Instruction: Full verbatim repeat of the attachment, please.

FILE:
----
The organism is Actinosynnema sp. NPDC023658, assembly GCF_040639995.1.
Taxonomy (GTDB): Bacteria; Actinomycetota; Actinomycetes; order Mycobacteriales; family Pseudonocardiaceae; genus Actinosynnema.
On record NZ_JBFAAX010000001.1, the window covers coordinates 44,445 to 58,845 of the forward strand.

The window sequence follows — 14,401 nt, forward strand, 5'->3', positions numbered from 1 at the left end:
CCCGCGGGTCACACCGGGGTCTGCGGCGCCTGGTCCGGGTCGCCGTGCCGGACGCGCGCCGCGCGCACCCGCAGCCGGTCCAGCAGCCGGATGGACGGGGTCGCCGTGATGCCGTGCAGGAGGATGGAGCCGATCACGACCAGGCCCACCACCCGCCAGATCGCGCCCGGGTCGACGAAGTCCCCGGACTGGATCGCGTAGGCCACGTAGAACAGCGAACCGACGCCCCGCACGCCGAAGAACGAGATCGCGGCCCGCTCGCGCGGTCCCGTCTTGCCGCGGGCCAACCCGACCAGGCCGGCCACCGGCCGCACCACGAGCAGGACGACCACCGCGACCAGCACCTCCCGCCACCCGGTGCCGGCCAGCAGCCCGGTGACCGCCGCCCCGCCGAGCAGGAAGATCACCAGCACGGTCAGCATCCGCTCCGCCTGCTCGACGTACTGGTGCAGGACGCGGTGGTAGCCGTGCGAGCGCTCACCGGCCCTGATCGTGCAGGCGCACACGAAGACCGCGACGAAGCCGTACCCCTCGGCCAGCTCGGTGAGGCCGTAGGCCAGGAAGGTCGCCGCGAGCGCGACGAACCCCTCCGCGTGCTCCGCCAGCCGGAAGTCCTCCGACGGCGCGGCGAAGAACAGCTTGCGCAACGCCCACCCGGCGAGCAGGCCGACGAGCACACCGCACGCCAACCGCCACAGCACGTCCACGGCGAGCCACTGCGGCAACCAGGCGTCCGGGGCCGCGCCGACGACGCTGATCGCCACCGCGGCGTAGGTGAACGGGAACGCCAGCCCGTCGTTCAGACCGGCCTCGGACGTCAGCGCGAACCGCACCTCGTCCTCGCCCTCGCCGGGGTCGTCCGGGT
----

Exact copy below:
The organism is Actinosynnema sp. NPDC023658, assembly GCF_040639995.1.
Taxonomy (GTDB): Bacteria; Actinomycetota; Actinomycetes; order Mycobacteriales; family Pseudonocardiaceae; genus Actinosynnema.
On record NZ_JBFAAX010000001.1, the window covers coordinates 44,445 to 58,845 of the forward strand.

The window sequence follows — 14,401 nt, forward strand, 5'->3', positions numbered from 1 at the left end:
CCCGCGGGTCACACCGGGGTCTGCGGCGCCTGGTCCGGGTCGCCGTGCCGGACGCGCGCCGCGCGCACCCGCAGCCGGTCCAGCAGCCGGATGGACGGGGTCGCCGTGATGCCGTGCAGGAGGATGGAGCCGATCACGACCAGGCCCACCACCCGCCAGATCGCGCCCGGGTCGACGAAGTCCCCGGACTGGATCGCGTAGGCCACGTAGAACAGCGAACCGACGCCCCGCACGCCGAAGAACGAGATCGCGGCCCGCTCGCGCGGTCCCGTCTTGCCGCGGGCCAACCCGACCAGGCCGGCCACCGGCCGCACCACGAGCAGGACGACCACCGCGACCAGCACCTCCCGCCACCCGGTGCCGGCCAGCAGCCCGGTGACCGCCGCCCCGCCGAGCAGGAAGATCACCAGCACGGTCAGCATCCGCTCCGCCTGCTCGACGTACTGGTGCAGGACGCGGTGGTAGCCGTGCGAGCGCTCACCGGCCCTGATCGTGCAGGCGCACACGAAGACCGCGACGAAGCCGTACCCCTCGGCCAGCTCGGTGAGGCCGTAGGCCAGGAAGGTCGCCGCGAGCGCGACGAACCCCTCCGCGTGCTCCGCCAGCCGGAAGTCCTCCGACGGCGCGGCGAAGAACAGCTTGCGCAACGCCCACCCGGCGAGCAGGCCGACGAGCACACCGCACGCCAACCGCCACAGCACGTCCACGGCGAGCCACTGCGGCAACCAGGCGTCCGGGGCCGCGCCGACGACGCTGATCGCCACCGCGGCGTAGGTGAACGGGAACGCCAGCCCGTCGTTCAGACCGGCCTCGGACGTCAGCGCGAACCGCACCTCGTCCTCGCCCTCGCCGGGGTCGTCCGGGT